As much as the science room diagrams and quaint ball and stick models of our solar system make it look like we’re all alone out here, that couldn’t be farther from the truth. The orbital disk around our sun is a busy place full of planets, moons, asteroids, and an unfathomable amount of space debris. Comets zoom past on highly-elliptical orbits, slingshotting around the sun and launching themselves out past Pluto. With kilometers upon kilometers of space between objects, most comets have a reasonably unobstructed path, but sometimes, things get rough.

A dramatic breakup

Back in the 1990s, Jupiter made the news as the comet Shoemaker-Levy 9 passed a little too close to the gas giant on its way to the center of the solar system. The planet’s gravitational pull ripped the comet apart, shattering the hunk of rock and ice and sending it cascading in hundreds of pieces into the swirling clouds of our most massive solar sibling. For many, that cataclysmic impact was a wake-up call: What if it happens to us?

Granted, Jupiter has a lot stacked against it that Earth doesn’t have to worry about. For starters, we sit comfortably close to the center of the solar system, protected by an orbiting wall of rocks called the asteroid belt. Not only would a comet have to make it through several other obstacles, including Jupiter, before it could take a whack at us, but it would have to hit a much smaller target. Jupiter is 2.5 times larger than every other planet in the solar system¬†combined. Earth, by comparison, is a tiny speck with a pathetically small magnetic influence on the space around it.

Though the odds of Earth colliding with a comet are infinitesimally small, the chances are nonzero. Every day, tiny pieces of rock and debris hit our atmosphere. If you go outside on a clear, dark night and stare up at the sky, you’ll almost certainly see at least one “shooting star.” These meteorites¬†are often too small to make it to the surface, and the elegant displays of light we see in the sky are the trails left behind as they disintegrate in the atmosphere. Meteor showers are a great time to see this phenomenon. More flashy examples are fireballs, which can sometimes be seen during the day. These spectacular lights are caused by large meteorites passing through the Earth’s atmosphere, and many of them make it to the surface. While they pose little threat, there are bigger things out there that could cause a lot more damage than a tennis-ball-sized hunk of space rock.


Earth is surrounded by over 20,000 potentially-problematic bits of rock. More than 800 of them are over a kilometer long. NASA keeps tabs on these near-Earth objects, and have been working on plans for how to deflect these asteroids so that humanity doesn’t go the way of the dinosaurs in an uncomfortably literal sense. If the Shoemaker-Levy 9 impact had happened to Earth, it would have caused a mass extinction like the planet hasn’t seen in 66 million years. In 2018, the comet 46P/Wirtanen made its closest approach yet, sliding past us at 30 lunar distances. Earth is in for several other close encounters, some even more daring than 46P/Wirtanen, in the coming decades. Looking to avoid a Shoemaker-Levy 9 event here on Earth, scientists want to know how we can prevent a potential doomsday event.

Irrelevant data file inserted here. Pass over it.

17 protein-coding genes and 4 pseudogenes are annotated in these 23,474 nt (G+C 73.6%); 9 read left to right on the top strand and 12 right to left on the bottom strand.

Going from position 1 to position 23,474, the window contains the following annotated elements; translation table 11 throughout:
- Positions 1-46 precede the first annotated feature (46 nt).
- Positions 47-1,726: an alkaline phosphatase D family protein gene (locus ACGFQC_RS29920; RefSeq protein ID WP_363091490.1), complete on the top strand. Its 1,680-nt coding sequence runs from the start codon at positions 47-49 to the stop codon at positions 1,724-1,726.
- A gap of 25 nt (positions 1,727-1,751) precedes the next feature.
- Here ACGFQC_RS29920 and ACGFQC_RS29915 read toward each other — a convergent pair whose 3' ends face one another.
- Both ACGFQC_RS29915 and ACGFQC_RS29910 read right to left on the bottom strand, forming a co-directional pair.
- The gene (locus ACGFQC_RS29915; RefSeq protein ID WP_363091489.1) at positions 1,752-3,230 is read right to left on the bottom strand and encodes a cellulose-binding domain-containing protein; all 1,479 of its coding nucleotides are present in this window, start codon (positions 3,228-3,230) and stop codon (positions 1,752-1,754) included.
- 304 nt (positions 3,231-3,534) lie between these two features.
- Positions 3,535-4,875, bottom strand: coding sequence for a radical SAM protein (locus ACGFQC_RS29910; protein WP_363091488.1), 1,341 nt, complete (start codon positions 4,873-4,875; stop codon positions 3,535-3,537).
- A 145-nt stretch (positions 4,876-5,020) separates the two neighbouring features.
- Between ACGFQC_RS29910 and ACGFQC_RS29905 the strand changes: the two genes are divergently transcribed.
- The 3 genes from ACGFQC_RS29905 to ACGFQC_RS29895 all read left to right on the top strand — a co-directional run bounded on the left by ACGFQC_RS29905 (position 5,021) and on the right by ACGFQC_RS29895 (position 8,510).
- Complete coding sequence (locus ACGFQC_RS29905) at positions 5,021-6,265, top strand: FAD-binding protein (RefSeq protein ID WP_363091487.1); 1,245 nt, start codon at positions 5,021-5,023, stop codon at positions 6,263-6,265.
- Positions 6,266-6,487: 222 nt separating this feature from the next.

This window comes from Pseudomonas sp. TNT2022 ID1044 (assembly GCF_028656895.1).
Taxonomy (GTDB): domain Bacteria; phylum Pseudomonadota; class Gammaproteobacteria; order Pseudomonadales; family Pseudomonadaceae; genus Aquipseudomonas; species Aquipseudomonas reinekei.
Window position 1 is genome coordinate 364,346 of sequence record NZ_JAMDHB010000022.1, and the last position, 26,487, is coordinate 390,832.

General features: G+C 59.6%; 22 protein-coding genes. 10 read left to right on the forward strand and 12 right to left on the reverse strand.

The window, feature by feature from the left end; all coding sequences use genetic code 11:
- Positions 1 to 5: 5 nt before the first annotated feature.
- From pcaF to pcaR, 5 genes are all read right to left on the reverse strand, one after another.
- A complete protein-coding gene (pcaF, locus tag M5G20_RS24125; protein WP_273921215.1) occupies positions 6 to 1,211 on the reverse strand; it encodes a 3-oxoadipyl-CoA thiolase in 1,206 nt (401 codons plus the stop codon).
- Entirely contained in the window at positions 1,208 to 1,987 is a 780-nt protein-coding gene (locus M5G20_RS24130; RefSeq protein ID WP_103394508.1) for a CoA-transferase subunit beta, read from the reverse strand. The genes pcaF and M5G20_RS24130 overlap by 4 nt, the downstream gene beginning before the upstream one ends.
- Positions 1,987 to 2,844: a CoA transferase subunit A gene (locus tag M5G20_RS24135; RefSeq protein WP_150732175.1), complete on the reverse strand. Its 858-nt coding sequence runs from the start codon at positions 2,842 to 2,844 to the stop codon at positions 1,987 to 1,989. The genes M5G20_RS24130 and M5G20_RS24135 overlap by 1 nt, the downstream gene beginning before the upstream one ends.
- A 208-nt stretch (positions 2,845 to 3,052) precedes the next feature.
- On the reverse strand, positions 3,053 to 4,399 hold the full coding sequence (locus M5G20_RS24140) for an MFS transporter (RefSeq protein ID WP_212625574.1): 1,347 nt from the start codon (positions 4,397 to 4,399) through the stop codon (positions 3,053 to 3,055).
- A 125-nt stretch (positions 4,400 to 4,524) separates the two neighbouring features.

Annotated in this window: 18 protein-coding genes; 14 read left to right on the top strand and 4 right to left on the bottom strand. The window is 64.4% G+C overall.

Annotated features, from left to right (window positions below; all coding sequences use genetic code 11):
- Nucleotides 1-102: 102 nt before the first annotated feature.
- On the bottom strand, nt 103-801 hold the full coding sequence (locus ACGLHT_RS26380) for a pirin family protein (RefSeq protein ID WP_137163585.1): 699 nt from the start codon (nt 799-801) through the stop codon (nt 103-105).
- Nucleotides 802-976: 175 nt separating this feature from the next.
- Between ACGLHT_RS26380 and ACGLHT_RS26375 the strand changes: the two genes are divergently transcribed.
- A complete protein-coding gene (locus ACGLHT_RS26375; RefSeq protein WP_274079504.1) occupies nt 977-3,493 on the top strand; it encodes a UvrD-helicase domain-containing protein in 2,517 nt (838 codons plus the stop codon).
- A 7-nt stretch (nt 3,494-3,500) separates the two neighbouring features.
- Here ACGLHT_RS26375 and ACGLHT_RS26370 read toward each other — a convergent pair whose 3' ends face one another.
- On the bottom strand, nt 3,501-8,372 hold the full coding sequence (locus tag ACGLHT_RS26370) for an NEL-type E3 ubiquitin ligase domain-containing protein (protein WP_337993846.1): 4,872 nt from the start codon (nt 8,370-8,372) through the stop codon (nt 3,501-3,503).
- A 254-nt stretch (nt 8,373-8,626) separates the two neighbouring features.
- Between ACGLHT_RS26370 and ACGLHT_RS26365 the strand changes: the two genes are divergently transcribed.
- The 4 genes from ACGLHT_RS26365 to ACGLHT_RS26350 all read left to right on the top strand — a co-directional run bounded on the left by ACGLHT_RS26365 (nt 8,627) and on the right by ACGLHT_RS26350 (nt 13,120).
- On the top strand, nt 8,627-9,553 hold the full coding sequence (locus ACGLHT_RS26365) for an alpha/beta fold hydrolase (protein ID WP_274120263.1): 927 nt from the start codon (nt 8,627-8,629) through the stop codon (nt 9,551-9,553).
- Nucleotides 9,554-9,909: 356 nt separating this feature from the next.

The first line of defense against humanity-annihilating asteroids and comets is identifying them before they’re too close to stop. NASA’s Center for Near Earth Object Studies does just that. Potential hazards are identified, cataloged, and tracked, so we know at all times where those bits of rock are and what, if anything, we need to do about them. Second is the DART project. The Double Asteroid Redirection Test is our second stage of defense against wayward space rocks. A probe will be launched in 2021 on an intercept course with the binary asteroid system, Didymos. Its goal is to study orbital patterns of asteroids around the sun by using the small-scale model provided by Didymos A and its moonlet, Didymos B. NASA scientists hope to learn how we can best redirect the orbital course of an Earthbound asteroid by making a series of calculations on this distant system and extrapolating to understand a larger-scale scenario.

What are the odds?

Despite the alarmingly large number of giant rocks careening through space in orbit around our sun, most are too small or soft to pose a threat. Plenty of impacts happen every year, though most are never recorded as they touch down somewhere in the ocean or remote areas such as northern Siberia and Antarctica. Despite the frightening-sounding numbers, an impact from a meteor between 330 feet and half a mile in size wouldn’t pose much of a threat to humanity unless it touched down in a major metropolitan area. An asteroid about a mile in diameter, however, could send enough dust into the atmosphere to cause climate disruptions similar to a massive volcanic eruption, leading to crop failures. Extinction-level impacts require objects at least three miles in diameter. Although there are about 15 comets that travel through Earth’s orbit ranging from half a mile to six miles long, none of them are of any present threat to us. If they manage to pass too close to Jupiter, the gas giant’s gravitational pull could potentially swing them our way and spell bad news. The chances of that happening are slim to none, so you can rest easy knowing that humanity¬†probably won’t be wiped out by a meteor anytime soon.